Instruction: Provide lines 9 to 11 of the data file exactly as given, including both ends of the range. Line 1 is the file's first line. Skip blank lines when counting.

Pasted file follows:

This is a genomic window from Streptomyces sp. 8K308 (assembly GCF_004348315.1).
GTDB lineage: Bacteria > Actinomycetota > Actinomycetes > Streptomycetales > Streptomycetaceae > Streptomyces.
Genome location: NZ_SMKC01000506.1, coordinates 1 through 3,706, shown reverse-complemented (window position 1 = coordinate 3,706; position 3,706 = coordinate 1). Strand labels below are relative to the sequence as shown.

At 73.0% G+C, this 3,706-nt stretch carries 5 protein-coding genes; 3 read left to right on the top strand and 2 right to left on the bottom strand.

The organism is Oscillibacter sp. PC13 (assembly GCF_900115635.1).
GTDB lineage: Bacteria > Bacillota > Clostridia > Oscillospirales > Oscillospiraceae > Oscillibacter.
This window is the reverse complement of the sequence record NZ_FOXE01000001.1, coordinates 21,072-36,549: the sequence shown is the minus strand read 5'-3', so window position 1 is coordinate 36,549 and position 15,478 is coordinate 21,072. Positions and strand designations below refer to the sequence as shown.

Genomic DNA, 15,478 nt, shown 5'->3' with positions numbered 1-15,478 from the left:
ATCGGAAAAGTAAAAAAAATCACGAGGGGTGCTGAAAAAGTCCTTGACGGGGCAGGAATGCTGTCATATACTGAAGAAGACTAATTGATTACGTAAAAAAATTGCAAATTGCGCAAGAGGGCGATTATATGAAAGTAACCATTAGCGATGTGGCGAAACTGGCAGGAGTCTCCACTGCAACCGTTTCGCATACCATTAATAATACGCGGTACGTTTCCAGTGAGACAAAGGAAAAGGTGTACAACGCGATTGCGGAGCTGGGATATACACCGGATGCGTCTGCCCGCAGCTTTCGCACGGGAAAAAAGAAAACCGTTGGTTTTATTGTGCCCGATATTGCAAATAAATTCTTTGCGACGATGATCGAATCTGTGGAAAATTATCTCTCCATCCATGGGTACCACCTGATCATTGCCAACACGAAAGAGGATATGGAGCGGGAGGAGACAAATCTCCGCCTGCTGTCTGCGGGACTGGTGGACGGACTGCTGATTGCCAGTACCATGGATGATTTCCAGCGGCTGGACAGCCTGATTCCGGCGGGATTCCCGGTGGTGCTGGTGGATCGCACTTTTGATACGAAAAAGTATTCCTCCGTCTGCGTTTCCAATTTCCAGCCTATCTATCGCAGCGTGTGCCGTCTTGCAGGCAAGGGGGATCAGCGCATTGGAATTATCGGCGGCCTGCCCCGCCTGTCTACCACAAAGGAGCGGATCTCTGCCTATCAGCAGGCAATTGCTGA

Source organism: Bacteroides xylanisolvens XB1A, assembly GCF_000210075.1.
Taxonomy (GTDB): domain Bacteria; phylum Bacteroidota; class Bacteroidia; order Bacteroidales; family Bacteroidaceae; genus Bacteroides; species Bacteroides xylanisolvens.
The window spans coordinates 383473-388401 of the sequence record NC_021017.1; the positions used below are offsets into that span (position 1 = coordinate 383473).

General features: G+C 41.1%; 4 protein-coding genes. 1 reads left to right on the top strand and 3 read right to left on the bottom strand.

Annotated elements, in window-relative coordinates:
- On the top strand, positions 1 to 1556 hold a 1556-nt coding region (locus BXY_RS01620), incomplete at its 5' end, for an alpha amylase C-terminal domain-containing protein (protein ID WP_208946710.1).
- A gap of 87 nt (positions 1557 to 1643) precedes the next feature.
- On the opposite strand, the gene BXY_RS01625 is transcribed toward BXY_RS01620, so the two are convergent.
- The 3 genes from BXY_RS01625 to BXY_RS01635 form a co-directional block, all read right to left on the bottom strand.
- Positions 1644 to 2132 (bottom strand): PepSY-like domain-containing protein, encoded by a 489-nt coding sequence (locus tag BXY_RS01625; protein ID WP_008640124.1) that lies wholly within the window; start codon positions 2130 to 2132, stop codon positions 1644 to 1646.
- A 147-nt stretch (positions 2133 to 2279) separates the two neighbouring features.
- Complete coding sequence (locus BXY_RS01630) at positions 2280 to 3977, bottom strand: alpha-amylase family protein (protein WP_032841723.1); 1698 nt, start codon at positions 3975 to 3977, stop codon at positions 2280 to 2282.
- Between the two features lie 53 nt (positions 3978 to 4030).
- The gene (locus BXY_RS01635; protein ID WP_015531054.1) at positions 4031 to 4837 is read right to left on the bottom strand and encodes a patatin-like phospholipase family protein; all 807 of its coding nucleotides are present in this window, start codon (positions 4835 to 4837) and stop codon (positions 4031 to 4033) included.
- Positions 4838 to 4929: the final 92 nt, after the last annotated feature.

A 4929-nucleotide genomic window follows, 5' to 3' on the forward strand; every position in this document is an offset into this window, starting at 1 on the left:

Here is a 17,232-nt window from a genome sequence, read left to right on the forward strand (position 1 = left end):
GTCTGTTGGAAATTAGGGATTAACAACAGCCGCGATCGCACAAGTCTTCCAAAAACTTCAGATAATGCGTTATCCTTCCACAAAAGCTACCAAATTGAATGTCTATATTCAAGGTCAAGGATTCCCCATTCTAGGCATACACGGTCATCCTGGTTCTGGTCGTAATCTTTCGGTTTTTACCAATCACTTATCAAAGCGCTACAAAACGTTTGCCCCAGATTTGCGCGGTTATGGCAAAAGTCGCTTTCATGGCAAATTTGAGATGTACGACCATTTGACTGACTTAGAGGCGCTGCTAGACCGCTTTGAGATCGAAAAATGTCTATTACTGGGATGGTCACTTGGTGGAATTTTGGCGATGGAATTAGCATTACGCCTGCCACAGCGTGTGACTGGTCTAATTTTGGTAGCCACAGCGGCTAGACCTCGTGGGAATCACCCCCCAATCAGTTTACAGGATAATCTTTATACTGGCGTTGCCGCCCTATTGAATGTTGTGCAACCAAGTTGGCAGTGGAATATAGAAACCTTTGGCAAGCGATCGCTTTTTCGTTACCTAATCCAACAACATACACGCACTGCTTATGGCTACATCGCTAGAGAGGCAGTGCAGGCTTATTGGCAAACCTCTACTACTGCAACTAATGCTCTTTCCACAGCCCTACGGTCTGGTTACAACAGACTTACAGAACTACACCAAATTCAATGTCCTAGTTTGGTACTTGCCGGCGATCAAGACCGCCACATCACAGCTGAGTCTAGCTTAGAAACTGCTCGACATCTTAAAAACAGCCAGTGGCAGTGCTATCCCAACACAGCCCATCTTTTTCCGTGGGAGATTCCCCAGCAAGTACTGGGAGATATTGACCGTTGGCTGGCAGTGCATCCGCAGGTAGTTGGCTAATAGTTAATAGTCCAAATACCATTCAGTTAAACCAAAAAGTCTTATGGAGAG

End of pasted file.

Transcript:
ATCGGAAAAGTAAAAAAAATCACGAGGGGTGCTGAAAAAGTCCTTGACGGGGCAGGAATGCTGTCATATACTGAAGAAGACTAATTGATTACGTAAAAAAATTGCAAATTGCGCAAGAGGGCGATTATATGAAAGTAACCATTAGCGATGTGGCGAAACTGGCAGGAGTCTCCACTGCAACCGTTTCGCATACCATTAATAATACGCGGTACGTTTCCAGTGAGACAAAGGAAAAGGTGTACAACGCGATTGCGGAGCTGGGATATACACCGGATGCGTCTGCCCGCAGCTTTCGCACGGGAAAAAAGAAAACCGTTGGTTTTATTGTGCCCGATATTGCAAATAAATTCTTTGCGACGATGATCGAATCTGTGGAAAATTATCTCTCCATCCATGGGTACCACCTGATCATTGCCAACACGAAAGAGGATATGGAGCGGGAGGAGACAAATCTCCGCCTGCTGTCTGCGGGACTGGTGGACGGACTGCTGATTGCCAGTACCATGGATGATTTCCAGCGGCTGGACAGCCTGATTCCGGCGGGATTCCCGGTGGTGCTGGTGGATCGCACTTTTGATACGAAAAAGTATTCCTCCGTCTGCGTTTCCAATTTCCAGCCTATCTATCGCAGCGTGTGCCGTCTTGCAGGCAAGGGGGATCAGCGCATTGGAATTATCGGCGGCCTGCCCCGCCTGTCTACCACAAAGGAGCGGATCTCTGCCTATCAGCAGGCAATTGCTGA

Source organism: Bacteroides xylanisolvens XB1A, assembly GCF_000210075.1.
Taxonomy (GTDB): domain Bacteria; phylum Bacteroidota; class Bacteroidia; order Bacteroidales; family Bacteroidaceae; genus Bacteroides; species Bacteroides xylanisolvens.